Society Magazine

Listen to Those Talking Heads.

Posted on the 25 July 2011 by Ronnienolan @RonnieNolan

All I hear is “Ka-Ching!”.

Listen to those talking heads.


Listen to those talking heads.


Listen to those talking heads.


Listen to those talking heads.


Listen to those talking heads.


If you have taken a good walk down the street of any typical Indonesian city, you’ve probably met that old man who sells some meatballs on his cart, that janitor who was pushing you to buy some of his pre-paid phone vouchers, or that beggar down the street who held his hands out to passers by, asking for some spare change. As you ordered some meatballs, as you were haggling the price of that janitor’s phone vouchers, or when you were about to hand out Rp 1,000 to that street panhandler, you heard a ringtone coming out of nowhere. It was then that you realize who it belongs to as that meatball old man, that janitor or that beggar took out his cell phone and began chatting away.

While statistics on average Indonesian income probably indicate that things like cell phones shouldn’t be popular in the country, such conclusion couldn’t be further from the truth. In May this year alone, 3.1 million units of cell phones are sold in the country, 25% of which are smartphones. And get this, the sales of smartphones in Indonesia outstripped global averages, with a very high growth rate. Sales of branded smartphones throughout 2010 is 65% higher than the previous year. While manufacturer Research in Motion (RIM), is struggling hard to make inroads into the rest of the Asia-Pacific market, here in Indonesia, it is making a killing having sold some 1.2 million units of BlackBerries by 2010, a mere 5 years after it first entered the Indonesian market.

And let’s not forget the many millions more of cheap, Chinese knockoffs, “ChinaBerries”, being bought by the millions of lower-income Indonesians every single year. Phone retailers in Jakarta estimate that for every BlackBerry they sold, they sell at least 10 ChinaBerries. One Hong Kong-based company that sells ChinaBerries, eTouch, noted that they managed to sell 22 million units of cell phones to Indonesians in 2010 alone, raking in some US$2.7 Billion. And they expect sales to increase to at least 29 million units for FY2011. The reason behind this success is, of course, price. While a legitimate Berry can cost around US$500, a ChinaBerry can go for under US$100. Still, for many Indonesians, only the real thing will do. This is especially true for the Indonesian business class, where a swelling thumb and a BlackBerry by your side has become status symbol of success. And that’s the essence of what cell phones had become in this archipelagic nation, not merely a necessity, but a status symbol and a lifestyle.

The growth of the smartphone market has plenty to do with the explosion of online social networking in the country. From foreign Social networking sites such as Facebook and Twitter, to Indonesian forums such as Kaskus, the popularity of cell phones, especially smartphones, can be argued to be closely intertwined with the growing popularity of such networks. We can probably say that it is these Social Networking sites that drive the Indonesian cell phone market, or perhaps there’s just something about Indonesian love of socializing that made the popularity of online social networking and its physical mediums, cell phones, an inevitability.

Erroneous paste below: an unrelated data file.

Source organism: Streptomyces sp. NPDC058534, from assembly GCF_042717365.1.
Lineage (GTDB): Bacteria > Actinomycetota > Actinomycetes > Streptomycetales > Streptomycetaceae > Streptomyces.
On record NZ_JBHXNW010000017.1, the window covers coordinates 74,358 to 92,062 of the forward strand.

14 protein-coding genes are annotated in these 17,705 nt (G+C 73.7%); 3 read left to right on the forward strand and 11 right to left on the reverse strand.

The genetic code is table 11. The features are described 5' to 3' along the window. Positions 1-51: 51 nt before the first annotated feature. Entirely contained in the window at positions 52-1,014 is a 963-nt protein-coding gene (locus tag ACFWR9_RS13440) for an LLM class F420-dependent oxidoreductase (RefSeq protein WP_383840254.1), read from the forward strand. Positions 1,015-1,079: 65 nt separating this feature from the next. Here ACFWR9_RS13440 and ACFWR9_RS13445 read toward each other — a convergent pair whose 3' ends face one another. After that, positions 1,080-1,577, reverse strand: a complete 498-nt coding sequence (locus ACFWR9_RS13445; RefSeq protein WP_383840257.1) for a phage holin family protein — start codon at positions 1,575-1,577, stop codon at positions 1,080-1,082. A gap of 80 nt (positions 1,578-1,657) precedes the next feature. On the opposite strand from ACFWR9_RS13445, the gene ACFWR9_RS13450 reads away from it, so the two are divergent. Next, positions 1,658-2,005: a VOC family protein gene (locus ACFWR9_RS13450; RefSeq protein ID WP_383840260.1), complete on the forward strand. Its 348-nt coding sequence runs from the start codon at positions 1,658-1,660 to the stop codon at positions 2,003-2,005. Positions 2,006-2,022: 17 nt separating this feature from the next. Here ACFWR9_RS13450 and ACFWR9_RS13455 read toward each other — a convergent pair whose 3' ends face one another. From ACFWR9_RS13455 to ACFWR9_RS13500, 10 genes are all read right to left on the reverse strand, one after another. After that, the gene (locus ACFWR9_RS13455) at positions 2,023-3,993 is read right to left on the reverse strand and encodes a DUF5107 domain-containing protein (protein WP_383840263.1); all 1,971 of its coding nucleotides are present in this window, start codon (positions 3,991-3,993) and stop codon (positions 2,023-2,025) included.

To give a good example of the huge and glaring growth in online social networking in Indonesia, let’s take a look at the Facebook case. While Facebook does not have any branch office in Indonesia, Indonesia is its biggest market in all of Asia. In July 2008, a mere 209,000 Indonesians were registered as Facebook users. In 2009, Indonesia became Facebook’s 4th largest market, with 14.6 million users, registering a 1,500% growth over the previous year. By April 2010, Indonesia became Facebook’s 3rd largest market, and its second-largest after the United States, by year’s end. And this was still at roughly 14% penetration, a total of 35 million users. Indonesia now adds roughly 2.4 million new users every single month and this is in keeping with the number of units of smartphones being sold in the country, branded or pirates.

One more reason behind the popularity of smartphones in Indonesia is something we don’t actually like to point out, the poor telecommunications infrastructure in the country. Broadband connection in Indonesia is both slow and expensive, negating the need for desktop computers and laptops for personal use since websites that are better accessed through desktop and laptop computers are also heavy on the bandwidth (ie. Youtube) and thus unusable. Emails and social networking can be sufficiently done with a smartphone, connected through pre-paid plans such as those offered by OperaMini, a mobile internet provider. According to a report by Business Monitor International, Indonesia has more than 200 million mobile subscribers. Of course, this is not to say there are really 200 million people with access to mobile internet. It’s just than when even housemaids and lorry drivers can own 2-3 cell phones, 200 million mobile internet subscriptions is within “normal” range. Alas, the lucrative telecommunications market in Indonesia should have anyone salivating with eyes blinded by green as all he can hear is “Ka-Ching!”

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